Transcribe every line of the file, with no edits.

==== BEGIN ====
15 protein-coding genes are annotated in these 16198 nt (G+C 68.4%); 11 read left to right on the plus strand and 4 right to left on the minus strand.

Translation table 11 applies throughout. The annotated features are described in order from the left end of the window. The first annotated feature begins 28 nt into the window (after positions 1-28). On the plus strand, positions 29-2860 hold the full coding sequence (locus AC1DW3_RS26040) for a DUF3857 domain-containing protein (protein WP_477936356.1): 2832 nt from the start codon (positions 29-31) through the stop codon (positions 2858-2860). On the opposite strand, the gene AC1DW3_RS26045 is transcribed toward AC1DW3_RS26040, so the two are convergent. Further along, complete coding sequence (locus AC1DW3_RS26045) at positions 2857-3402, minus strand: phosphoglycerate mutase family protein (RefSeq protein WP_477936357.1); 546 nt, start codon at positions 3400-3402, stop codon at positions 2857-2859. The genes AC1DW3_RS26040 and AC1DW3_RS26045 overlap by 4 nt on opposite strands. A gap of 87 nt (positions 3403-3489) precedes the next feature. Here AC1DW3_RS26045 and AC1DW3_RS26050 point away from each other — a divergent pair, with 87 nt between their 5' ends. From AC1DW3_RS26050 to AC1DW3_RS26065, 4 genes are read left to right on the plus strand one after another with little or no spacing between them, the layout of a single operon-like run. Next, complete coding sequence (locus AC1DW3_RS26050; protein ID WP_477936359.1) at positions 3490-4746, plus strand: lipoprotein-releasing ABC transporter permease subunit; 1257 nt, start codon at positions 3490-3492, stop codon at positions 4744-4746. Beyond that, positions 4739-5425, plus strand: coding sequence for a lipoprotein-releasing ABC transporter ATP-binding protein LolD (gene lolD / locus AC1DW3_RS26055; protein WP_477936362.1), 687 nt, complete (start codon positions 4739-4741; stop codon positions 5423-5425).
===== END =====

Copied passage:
15 protein-coding genes are annotated in these 16198 nt (G+C 68.4%); 11 read left to right on the plus strand and 4 right to left on the minus strand.

Translation table 11 applies throughout. The annotated features are described in order from the left end of the window. The first annotated feature begins 28 nt into the window (after positions 1-28). On the plus strand, positions 29-2860 hold the full coding sequence (locus AC1DW3_RS26040) for a DUF3857 domain-containing protein (protein WP_477936356.1): 2832 nt from the start codon (positions 29-31) through the stop codon (positions 2858-2860). On the opposite strand, the gene AC1DW3_RS26045 is transcribed toward AC1DW3_RS26040, so the two are convergent. Further along, complete coding sequence (locus AC1DW3_RS26045) at positions 2857-3402, minus strand: phosphoglycerate mutase family protein (RefSeq protein WP_477936357.1); 546 nt, start codon at positions 3400-3402, stop codon at positions 2857-2859. The genes AC1DW3_RS26040 and AC1DW3_RS26045 overlap by 4 nt on opposite strands. A gap of 87 nt (positions 3403-3489) precedes the next feature. Here AC1DW3_RS26045 and AC1DW3_RS26050 point away from each other — a divergent pair, with 87 nt between their 5' ends. From AC1DW3_RS26050 to AC1DW3_RS26065, 4 genes are read left to right on the plus strand one after another with little or no spacing between them, the layout of a single operon-like run. Next, complete coding sequence (locus AC1DW3_RS26050; protein ID WP_477936359.1) at positions 3490-4746, plus strand: lipoprotein-releasing ABC transporter permease subunit; 1257 nt, start codon at positions 3490-3492, stop codon at positions 4744-4746. Beyond that, positions 4739-5425, plus strand: coding sequence for a lipoprotein-releasing ABC transporter ATP-binding protein LolD (gene lolD / locus AC1DW3_RS26055; protein WP_477936362.1), 687 nt, complete (start codon positions 4739-4741; stop codon positions 5423-5425).